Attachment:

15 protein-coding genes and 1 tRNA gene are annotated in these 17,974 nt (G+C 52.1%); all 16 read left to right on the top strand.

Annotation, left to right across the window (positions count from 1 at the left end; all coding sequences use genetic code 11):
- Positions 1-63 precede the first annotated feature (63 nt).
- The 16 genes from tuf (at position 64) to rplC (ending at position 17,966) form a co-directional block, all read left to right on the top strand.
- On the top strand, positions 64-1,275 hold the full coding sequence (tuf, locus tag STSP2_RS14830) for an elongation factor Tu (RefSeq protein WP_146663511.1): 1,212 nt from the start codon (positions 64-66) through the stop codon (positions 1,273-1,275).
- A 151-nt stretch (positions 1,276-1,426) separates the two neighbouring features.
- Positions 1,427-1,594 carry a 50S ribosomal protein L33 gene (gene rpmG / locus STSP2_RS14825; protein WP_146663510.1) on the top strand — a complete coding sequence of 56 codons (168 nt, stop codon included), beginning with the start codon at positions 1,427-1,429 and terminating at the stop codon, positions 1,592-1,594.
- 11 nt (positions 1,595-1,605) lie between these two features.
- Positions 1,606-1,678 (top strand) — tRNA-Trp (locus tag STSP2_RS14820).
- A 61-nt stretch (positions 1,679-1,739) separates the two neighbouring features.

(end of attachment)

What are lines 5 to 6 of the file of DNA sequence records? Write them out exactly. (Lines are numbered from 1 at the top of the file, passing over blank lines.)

- On the top strand, positions 64-1,275 hold the full coding sequence (tuf, locus tag STSP2_RS14830) for an elongation factor Tu (RefSeq protein WP_146663511.1): 1,212 nt from the start codon (positions 64-66) through the stop codon (positions 1,273-1,275).
- A 151-nt stretch (positions 1,276-1,426) separates the two neighbouring features.